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Summer 2015 calendar | Fall 2015 calendar | Spring 2015 calendar Quick Question? Chat with the Writing Center Chat is available Sunday 4-8, Monday 9-8, and Friday 9-4 Visit our *new*App Compendium for apps and web tools we think might be useful to you in your academic life. Click the links with a or visit our YouTube channel for multimedia writing strategy demos (requires the latest Flash Player) Library Resources We welcome feedback about these handouts and suggestions for additional handouts. If you enjoy using our handouts, we appreciate contributions of acknowledgement.

Related:  Plagiarism and CitationAnglophone guides

University - College Of Arts and Sciences - Plagiarism "Academic Integrity is expected of every Cornell Student in all academic undertakings. Integrity entails a firm adherence to a set of values, and the values most essential to an academic community are grounded on the concept of honesty with respect to the intellectual efforts of oneself and others." - Cornell Code of Academic Integrity, p. 1 Plagiarism is the unacknowledged use of the words or ideas of others. It is the most common form of academic integrity violation at Cornell, comprising over 60% of all reported cases within the last three years. This web presentation will introduce you to Cornell's policy on plagiarism and review ways of avoiding common errors. - Information Literacy Released Information literacy is the ability to discover and use various types of information. It's an essential skill for navigating the information age. Watch this course to learn about strategies for finding information—from a library, archive, database, or the Internet—and the ethics of using it. Librarian Elsa Loftis discusses different types of resources and explains how to evaluate their usefulness and trustworthiness.

Reading Skills: A compilation of games created by devoted teachers and organizations. Language Arts and Reading Skills Mixed: Literacy Games and Activities More Spelling Games Reading Comprehension Commonly confused words Take a look at these two sentences – one of them contains a mistake: I poured over book after book. We pored over the catalogues. Are you uncertain which one is right? Interesting, Easy, Beautiful, True? I’ve been doing a few interviews to promote my book, The Visual Miscellaneum, and a question keeps coming up. What makes good information design? This is the point where I go a bit glassy. To be honest, I don’t know. I am unschooled in both information (I was a college dropout) and design (I am a self-taught designer).

Plagiarism for Dummies: Why Cheating Students Are Missing the Point of Education To hear college professors tell it, the current wave of student cheating and plagiarism is brand new to higher education. Alas, student plagiarism, especially of the "Can I use your paper for my assignment?" variety, has probably been around since there has been organized schooling, let alone colleges or universities. Blog - EasyBib Writing Center We recently posted, “10 Ways to Spot a Fake News Article,” which highlighted key items to look for on a website when determining its credibility. The infographic found here summarizes the content from the blog post and students can use it as a guide when using news sources in research. […] The use of innovative technology by presidents to address the nation isn’t a new concept. Abraham Lincoln was one of the first presidents to use the telegram, Franklin Roosevelt spoke via radio through his Fireside Chats, and Harry Truman was the first president to broadcast on TV. It isn’t too […] President Donald Trump’s inauguration as president of the United States of America will be remembered as one of the most watched and talked about events of the year.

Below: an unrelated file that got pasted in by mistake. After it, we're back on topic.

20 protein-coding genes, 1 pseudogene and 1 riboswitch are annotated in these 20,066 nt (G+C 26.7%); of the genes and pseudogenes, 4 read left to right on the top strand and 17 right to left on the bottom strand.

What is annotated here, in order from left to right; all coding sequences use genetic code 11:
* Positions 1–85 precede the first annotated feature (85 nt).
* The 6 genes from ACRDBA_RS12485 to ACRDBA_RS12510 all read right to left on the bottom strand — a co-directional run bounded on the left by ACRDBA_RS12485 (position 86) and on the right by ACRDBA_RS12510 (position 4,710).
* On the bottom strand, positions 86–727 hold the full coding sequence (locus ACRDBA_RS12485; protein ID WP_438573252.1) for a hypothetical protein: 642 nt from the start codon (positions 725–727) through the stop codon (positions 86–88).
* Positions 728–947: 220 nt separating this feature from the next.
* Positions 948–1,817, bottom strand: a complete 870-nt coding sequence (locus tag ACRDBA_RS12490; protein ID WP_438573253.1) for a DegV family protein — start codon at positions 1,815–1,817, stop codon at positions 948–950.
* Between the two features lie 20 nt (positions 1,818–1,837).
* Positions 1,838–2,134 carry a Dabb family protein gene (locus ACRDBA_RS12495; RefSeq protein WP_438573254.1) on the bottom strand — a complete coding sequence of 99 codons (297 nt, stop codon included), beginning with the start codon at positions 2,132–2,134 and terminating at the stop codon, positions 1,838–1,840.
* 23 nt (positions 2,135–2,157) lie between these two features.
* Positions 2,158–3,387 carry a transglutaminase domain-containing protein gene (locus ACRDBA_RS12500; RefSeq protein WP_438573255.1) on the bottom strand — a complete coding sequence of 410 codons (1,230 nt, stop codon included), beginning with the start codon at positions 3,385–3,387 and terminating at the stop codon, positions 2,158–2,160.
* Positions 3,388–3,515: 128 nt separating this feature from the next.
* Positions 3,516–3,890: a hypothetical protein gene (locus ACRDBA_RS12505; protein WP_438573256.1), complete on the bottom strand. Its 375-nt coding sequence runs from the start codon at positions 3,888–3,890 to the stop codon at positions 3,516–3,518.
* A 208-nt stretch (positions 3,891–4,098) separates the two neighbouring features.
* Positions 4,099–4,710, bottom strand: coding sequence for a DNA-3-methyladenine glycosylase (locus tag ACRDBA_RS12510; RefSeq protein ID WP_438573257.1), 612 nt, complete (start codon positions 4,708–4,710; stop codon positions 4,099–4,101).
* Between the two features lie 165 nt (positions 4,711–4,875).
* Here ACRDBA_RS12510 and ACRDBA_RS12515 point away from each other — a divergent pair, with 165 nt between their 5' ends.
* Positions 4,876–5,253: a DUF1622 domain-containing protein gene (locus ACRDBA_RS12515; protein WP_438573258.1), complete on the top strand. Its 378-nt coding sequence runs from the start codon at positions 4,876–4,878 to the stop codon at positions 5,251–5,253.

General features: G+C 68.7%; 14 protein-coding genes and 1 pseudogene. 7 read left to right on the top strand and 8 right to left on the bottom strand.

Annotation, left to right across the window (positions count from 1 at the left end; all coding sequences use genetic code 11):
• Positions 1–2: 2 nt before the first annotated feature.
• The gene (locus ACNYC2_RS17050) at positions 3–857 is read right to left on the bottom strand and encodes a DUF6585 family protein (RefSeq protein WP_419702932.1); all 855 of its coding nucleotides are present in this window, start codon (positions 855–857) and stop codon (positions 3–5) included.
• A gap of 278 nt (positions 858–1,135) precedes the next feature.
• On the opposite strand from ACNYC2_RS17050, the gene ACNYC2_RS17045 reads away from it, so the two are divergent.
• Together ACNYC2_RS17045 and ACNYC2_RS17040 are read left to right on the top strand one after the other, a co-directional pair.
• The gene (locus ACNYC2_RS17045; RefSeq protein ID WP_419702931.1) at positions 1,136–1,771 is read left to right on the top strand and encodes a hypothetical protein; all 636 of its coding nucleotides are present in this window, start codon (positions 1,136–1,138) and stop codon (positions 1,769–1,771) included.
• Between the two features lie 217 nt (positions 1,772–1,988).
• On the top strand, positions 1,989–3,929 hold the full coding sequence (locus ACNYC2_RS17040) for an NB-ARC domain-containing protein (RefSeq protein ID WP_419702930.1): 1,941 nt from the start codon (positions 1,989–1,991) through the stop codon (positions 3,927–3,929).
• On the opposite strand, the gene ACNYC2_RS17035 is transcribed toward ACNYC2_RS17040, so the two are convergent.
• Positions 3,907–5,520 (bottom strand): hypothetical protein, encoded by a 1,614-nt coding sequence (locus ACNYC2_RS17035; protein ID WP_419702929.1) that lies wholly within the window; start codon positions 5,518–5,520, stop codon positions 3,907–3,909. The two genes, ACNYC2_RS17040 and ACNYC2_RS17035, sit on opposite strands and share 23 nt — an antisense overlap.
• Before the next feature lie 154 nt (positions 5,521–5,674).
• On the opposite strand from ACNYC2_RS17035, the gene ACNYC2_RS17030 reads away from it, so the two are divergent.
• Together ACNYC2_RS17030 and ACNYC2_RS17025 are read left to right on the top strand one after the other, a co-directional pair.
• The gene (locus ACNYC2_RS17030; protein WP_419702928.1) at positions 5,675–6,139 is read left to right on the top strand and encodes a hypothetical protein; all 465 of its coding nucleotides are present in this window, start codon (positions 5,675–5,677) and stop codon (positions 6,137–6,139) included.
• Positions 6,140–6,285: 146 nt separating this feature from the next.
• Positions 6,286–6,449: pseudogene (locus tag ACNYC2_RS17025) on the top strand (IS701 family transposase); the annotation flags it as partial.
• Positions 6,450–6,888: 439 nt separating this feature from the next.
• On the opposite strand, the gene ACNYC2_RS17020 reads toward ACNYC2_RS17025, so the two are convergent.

150 Resources to Help You Write Better, Faster, and More Persuasively It doesn't matter if you're a student or a professional writer: there's always something new to learn and ways to make your writing more refined, better researched, and more effective. Writing is essential for students who want to succeed, whether they're enrolled in one of the top online colleges or an Ivy League university. As essential as it is, learning to write well isn't easy. The best practices for writing and research can sometimes be subjective, and the finer points of syntax and style often take a backseat to looming deadlines and strict citation guidelines. Luckily, there are many helpful resources that make it easier to build on your existing skills while learning new ones.

Quick Grammar Review Introduction "The complexities of English are such that the authorities themselves often stumble." — Bill Bryson, The Mother Tongue The material on this site is intended to serve as a brief review of English grammar. A few common problems in writing mechanics are also highlighted. Learning Theory.html <table width=90% cellpadding=10><tr><td bgcolor=ff4447><span><h1>WARNING:</h1><b>JavaScript is turned OFF. None of the links on this concept map will <br />work until it is reactivated. <p><a href=" If you need help turning JavaScript On, click here.

Plagiarism What is Plagiarism and Why is it Important? In college courses, we are continually engaged with other people’s ideas: we read them in texts, hear them in lecture, discuss them in class, and incorporate them into our own writing. As a result, it is very important that we give credit where it is due. Plagiarism is using others’ ideas and words without clearly acknowledging the source of that information. How Can Students Avoid Plagiarism? To avoid plagiarism, you must give credit whenever you use